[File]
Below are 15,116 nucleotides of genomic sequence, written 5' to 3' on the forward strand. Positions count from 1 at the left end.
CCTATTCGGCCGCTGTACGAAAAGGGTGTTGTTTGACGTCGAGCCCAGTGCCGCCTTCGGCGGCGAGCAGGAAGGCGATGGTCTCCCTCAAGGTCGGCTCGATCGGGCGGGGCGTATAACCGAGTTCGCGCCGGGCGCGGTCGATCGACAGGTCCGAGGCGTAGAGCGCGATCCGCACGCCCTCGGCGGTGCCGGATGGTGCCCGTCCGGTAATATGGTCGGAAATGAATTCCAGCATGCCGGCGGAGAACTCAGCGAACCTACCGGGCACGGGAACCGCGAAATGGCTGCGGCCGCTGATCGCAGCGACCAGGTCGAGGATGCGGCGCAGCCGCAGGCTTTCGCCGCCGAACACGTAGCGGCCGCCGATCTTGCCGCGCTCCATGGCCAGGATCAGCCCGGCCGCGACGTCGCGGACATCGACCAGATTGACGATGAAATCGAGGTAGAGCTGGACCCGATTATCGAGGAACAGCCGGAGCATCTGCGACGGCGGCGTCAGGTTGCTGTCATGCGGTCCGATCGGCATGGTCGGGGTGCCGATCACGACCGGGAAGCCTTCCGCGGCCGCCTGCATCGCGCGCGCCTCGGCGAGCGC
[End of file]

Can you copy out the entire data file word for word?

Below are 15,116 nucleotides of genomic sequence, written 5' to 3' on the forward strand. Positions count from 1 at the left end.
CCTATTCGGCCGCTGTACGAAAAGGGTGTTGTTTGACGTCGAGCCCAGTGCCGCCTTCGGCGGCGAGCAGGAAGGCGATGGTCTCCCTCAAGGTCGGCTCGATCGGGCGGGGCGTATAACCGAGTTCGCGCCGGGCGCGGTCGATCGACAGGTCCGAGGCGTAGAGCGCGATCCGCACGCCCTCGGCGGTGCCGGATGGTGCCCGTCCGGTAATATGGTCGGAAATGAATTCCAGCATGCCGGCGGAGAACTCAGCGAACCTACCGGGCACGGGAACCGCGAAATGGCTGCGGCCGCTGATCGCAGCGACCAGGTCGAGGATGCGGCGCAGCCGCAGGCTTTCGCCGCCGAACACGTAGCGGCCGCCGATCTTGCCGCGCTCCATGGCCAGGATCAGCCCGGCCGCGACGTCGCGGACATCGACCAGATTGACGATGAAATCGAGGTAGAGCTGGACCCGATTATCGAGGAACAGCCGGAGCATCTGCGACGGCGGCGTCAGGTTGCTGTCATGCGGTCCGATCGGCATGGTCGGGGTGCCGATCACGACCGGGAAGCCTTCCGCGGCCGCCTGCATCGCGCGCGCCTCGGCGAGCGC